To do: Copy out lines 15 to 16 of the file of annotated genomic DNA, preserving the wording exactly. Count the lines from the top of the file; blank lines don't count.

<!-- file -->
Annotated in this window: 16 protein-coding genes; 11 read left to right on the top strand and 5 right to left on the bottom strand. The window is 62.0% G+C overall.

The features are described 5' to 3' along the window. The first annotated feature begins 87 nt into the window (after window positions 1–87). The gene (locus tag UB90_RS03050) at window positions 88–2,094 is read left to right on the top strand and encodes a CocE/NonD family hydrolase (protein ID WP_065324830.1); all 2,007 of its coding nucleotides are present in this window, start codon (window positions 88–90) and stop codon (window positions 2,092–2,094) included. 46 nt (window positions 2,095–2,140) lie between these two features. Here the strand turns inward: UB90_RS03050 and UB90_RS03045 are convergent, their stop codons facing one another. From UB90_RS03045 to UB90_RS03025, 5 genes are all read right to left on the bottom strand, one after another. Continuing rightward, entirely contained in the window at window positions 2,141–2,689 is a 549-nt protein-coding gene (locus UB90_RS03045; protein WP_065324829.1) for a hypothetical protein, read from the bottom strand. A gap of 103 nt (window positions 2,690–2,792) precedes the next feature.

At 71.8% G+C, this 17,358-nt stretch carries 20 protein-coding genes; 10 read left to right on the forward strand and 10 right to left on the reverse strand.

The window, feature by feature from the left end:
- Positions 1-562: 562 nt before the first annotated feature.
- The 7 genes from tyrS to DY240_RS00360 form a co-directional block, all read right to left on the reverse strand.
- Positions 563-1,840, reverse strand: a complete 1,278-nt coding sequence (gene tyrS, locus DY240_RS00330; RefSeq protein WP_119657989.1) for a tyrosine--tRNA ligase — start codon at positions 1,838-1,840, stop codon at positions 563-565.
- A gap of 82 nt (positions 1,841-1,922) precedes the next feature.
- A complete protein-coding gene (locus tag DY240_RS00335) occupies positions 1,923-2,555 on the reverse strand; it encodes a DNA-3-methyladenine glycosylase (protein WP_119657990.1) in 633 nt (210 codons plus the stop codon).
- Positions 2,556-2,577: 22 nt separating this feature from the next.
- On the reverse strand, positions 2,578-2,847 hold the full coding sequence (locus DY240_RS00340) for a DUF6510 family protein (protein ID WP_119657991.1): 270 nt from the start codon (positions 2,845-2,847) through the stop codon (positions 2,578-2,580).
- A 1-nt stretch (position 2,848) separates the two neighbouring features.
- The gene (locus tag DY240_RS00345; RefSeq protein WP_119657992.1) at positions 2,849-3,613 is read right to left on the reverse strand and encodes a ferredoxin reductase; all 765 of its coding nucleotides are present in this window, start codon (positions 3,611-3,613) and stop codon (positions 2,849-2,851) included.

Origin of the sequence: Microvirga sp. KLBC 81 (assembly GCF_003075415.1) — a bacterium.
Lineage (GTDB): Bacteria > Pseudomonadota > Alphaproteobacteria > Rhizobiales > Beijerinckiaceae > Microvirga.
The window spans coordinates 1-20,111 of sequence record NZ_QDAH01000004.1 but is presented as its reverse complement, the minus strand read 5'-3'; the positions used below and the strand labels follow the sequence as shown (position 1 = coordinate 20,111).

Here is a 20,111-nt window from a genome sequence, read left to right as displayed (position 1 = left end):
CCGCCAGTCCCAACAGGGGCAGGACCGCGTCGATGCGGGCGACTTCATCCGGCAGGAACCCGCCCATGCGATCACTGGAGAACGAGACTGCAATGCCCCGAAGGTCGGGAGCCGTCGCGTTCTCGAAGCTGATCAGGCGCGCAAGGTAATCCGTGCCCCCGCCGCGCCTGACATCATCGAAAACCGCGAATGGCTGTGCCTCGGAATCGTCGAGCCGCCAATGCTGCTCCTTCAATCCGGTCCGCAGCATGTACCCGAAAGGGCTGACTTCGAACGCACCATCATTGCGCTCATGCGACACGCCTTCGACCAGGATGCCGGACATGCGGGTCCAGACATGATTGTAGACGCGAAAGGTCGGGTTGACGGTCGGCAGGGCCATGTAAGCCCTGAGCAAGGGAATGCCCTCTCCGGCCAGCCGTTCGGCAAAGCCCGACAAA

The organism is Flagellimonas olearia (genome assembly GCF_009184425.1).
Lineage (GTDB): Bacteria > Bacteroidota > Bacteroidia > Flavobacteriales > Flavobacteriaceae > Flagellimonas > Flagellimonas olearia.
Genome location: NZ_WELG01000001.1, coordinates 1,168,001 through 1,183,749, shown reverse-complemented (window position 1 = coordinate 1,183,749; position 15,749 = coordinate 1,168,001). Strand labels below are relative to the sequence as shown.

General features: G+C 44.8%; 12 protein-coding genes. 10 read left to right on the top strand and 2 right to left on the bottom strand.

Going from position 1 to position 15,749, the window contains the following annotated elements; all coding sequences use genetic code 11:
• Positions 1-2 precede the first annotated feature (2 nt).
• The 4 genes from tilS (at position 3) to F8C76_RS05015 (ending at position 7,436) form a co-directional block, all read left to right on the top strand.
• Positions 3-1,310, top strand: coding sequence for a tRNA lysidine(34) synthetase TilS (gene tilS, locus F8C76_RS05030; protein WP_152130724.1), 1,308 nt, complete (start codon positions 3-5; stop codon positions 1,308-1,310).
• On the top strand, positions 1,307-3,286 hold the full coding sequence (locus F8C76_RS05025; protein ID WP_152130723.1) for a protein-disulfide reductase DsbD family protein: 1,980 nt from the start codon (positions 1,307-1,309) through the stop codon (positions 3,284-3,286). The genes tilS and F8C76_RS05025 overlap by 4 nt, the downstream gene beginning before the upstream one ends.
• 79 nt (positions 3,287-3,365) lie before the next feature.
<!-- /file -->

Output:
Lineage (GTDB): Bacteria > Pseudomonadota > Alphaproteobacteria > Rhizobiales > Beijerinckiaceae > Microvirga.
The window spans coordinates 1-20,111 of sequence record NZ_QDAH01000004.1 but is presented as its reverse complement, the minus strand read 5'-3'; the positions used below and the strand labels follow the sequence as shown (position 1 = coordinate 20,111).